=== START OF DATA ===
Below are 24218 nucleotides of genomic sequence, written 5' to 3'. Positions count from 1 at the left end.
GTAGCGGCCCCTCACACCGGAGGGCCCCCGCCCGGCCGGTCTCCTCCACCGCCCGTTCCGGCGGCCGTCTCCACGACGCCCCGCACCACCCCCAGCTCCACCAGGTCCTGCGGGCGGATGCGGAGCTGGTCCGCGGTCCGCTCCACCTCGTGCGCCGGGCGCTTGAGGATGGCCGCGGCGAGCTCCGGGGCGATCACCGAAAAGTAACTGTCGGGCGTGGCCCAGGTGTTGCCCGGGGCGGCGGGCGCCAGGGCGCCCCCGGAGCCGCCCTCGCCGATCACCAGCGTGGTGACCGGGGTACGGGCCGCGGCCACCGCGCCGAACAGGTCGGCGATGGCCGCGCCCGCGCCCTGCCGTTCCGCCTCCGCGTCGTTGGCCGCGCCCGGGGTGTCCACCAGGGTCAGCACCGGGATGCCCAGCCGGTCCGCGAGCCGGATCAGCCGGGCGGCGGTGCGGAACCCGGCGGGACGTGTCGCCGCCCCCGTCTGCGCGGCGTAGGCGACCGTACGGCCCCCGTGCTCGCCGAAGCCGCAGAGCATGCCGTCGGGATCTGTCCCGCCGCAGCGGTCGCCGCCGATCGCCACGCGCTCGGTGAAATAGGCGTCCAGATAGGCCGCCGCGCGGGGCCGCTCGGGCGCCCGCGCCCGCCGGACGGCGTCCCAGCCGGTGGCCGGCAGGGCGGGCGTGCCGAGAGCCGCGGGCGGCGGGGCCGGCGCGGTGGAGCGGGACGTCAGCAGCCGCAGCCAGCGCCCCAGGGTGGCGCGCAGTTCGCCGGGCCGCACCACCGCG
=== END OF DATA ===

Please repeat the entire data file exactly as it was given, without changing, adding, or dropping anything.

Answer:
Below are 24218 nucleotides of genomic sequence, written 5' to 3'. Positions count from 1 at the left end.
GTAGCGGCCCCTCACACCGGAGGGCCCCCGCCCGGCCGGTCTCCTCCACCGCCCGTTCCGGCGGCCGTCTCCACGACGCCCCGCACCACCCCCAGCTCCACCAGGTCCTGCGGGCGGATGCGGAGCTGGTCCGCGGTCCGCTCCACCTCGTGCGCCGGGCGCTTGAGGATGGCCGCGGCGAGCTCCGGGGCGATCACCGAAAAGTAACTGTCGGGCGTGGCCCAGGTGTTGCCCGGGGCGGCGGGCGCCAGGGCGCCCCCGGAGCCGCCCTCGCCGATCACCAGCGTGGTGACCGGGGTACGGGCCGCGGCCACCGCGCCGAACAGGTCGGCGATGGCCGCGCCCGCGCCCTGCCGTTCCGCCTCCGCGTCGTTGGCCGCGCCCGGGGTGTCCACCAGGGTCAGCACCGGGATGCCCAGCCGGTCCGCGAGCCGGATCAGCCGGGCGGCGGTGCGGAACCCGGCGGGACGTGTCGCCGCCCCCGTCTGCGCGGCGTAGGCGACCGTACGGCCCCCGTGCTCGCCGAAGCCGCAGAGCATGCCGTCGGGATCTGTCCCGCCGCAGCGGTCGCCGCCGATCGCCACGCGCTCGGTGAAATAGGCGTCCAGATAGGCCGCCGCGCGGGGCCGCTCGGGCGCCCGCGCCCGCCGGACGGCGTCCCAGCCGGTGGCCGGCAGGGCGGGCGTGCCGAGAGCCGCGGGCGGCGGGGCCGGCGCGGTGGAGCGGGACGTCAGCAGCCGCAGCCAGCGCCCCAGGGTGGCGCGCAGTTCGCCGGGCCGCACCACCGCG